3. SVM There can be multiple hyperplanes that separate linearly separable data. SVM calculates the optimal separating hyperplane using concepts of geometry.

Machine learning with Tree-based models

Decision tree

A Decision Tree is a Supervised Machine Learning Algorithm that uses a set of rules to make decisions, similar to how humans make decisions. One way to think of a Machine Learning classification algorithm is that it is built to make decisions. A decision tree can be used for both classification and Regression problems, but mostly it is preferred for solving Classification problems. It is a tree-structured classifier, where internal nodes represent the features of a dataset, branches represent the decision rules and each leaf node represents the outcome. It is called a decision tree because it is similar to a tree, it starts with the root node, which expands on further branches and constructs a tree-like structure.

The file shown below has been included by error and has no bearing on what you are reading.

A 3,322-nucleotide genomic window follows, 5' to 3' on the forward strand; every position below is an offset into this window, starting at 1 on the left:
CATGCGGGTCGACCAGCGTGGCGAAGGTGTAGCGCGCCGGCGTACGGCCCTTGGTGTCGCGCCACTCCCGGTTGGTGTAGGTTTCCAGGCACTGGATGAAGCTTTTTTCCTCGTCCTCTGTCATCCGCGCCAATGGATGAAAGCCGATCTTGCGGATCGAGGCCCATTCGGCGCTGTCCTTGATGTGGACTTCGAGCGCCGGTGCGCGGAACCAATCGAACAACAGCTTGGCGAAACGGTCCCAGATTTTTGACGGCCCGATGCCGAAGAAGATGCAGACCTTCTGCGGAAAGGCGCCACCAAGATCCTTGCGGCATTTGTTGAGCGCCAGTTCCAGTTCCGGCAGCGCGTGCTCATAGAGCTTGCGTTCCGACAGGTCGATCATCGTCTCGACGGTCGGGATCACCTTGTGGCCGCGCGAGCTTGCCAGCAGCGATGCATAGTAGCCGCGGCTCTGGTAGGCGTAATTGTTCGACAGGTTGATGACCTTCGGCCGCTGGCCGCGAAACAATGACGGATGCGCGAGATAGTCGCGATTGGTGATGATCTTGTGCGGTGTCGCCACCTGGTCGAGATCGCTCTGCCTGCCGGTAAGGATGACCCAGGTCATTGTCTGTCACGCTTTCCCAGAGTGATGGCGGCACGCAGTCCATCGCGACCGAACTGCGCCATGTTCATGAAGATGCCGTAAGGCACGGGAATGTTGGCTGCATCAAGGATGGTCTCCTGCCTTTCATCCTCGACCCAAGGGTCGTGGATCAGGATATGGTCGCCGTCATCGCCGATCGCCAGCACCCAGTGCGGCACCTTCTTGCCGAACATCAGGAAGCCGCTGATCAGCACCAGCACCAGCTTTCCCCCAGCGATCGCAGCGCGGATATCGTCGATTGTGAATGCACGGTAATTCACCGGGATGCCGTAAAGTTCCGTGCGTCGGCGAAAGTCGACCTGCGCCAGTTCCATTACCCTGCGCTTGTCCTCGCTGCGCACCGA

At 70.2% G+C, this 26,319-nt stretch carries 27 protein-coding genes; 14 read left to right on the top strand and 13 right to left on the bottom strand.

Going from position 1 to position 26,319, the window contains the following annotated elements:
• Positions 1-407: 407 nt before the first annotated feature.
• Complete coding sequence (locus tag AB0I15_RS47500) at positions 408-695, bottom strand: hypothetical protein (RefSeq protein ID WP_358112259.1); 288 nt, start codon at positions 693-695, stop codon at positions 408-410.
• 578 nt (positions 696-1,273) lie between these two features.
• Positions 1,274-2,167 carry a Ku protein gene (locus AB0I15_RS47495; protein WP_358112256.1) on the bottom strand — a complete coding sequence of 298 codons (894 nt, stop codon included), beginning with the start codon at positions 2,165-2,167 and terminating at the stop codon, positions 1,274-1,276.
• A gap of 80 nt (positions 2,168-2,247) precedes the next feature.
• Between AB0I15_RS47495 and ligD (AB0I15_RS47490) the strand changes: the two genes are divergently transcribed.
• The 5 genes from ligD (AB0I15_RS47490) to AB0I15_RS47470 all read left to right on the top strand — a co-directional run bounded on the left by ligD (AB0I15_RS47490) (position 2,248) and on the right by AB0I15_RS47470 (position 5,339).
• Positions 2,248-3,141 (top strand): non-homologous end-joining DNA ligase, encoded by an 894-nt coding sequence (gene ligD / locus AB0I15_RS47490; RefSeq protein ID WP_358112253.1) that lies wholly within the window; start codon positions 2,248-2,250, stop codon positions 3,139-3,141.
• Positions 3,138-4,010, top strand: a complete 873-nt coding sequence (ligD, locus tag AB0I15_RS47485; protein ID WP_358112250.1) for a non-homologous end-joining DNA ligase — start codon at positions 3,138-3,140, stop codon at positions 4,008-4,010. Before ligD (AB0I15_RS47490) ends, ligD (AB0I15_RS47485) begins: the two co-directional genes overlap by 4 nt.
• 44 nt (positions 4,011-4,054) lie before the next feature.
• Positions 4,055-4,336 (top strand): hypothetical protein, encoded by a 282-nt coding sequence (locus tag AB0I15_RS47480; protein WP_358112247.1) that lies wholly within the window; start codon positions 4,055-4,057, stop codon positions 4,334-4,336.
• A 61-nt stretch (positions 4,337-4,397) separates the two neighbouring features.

In order to build a tree, we use the CART algorithm, which stands for Classification and Regression Tree algorithm.

  • In a Decision tree, there are two nodes, which are the Decision Node and Leaf Node. Decision nodes are used to make any decision and have multiple branches, whereas Leaf nodes are the output of those decisions and do not contain any further branches.

  • The decisions or the test are performed on the basis of features of the given dataset.

There are two popular techniques for attribute selection measure, which are:

  • Information Gain: Information gain is the measurement of changes in entropy after the segmentation of a dataset based on an attribute. It calculates how much information a feature provides us about a class. According to the value of information gain, we split the node and build the decision tree. A decision tree algorithm always tries to maximize the value of information gain, and a node/attribute having the highest information gain is split first.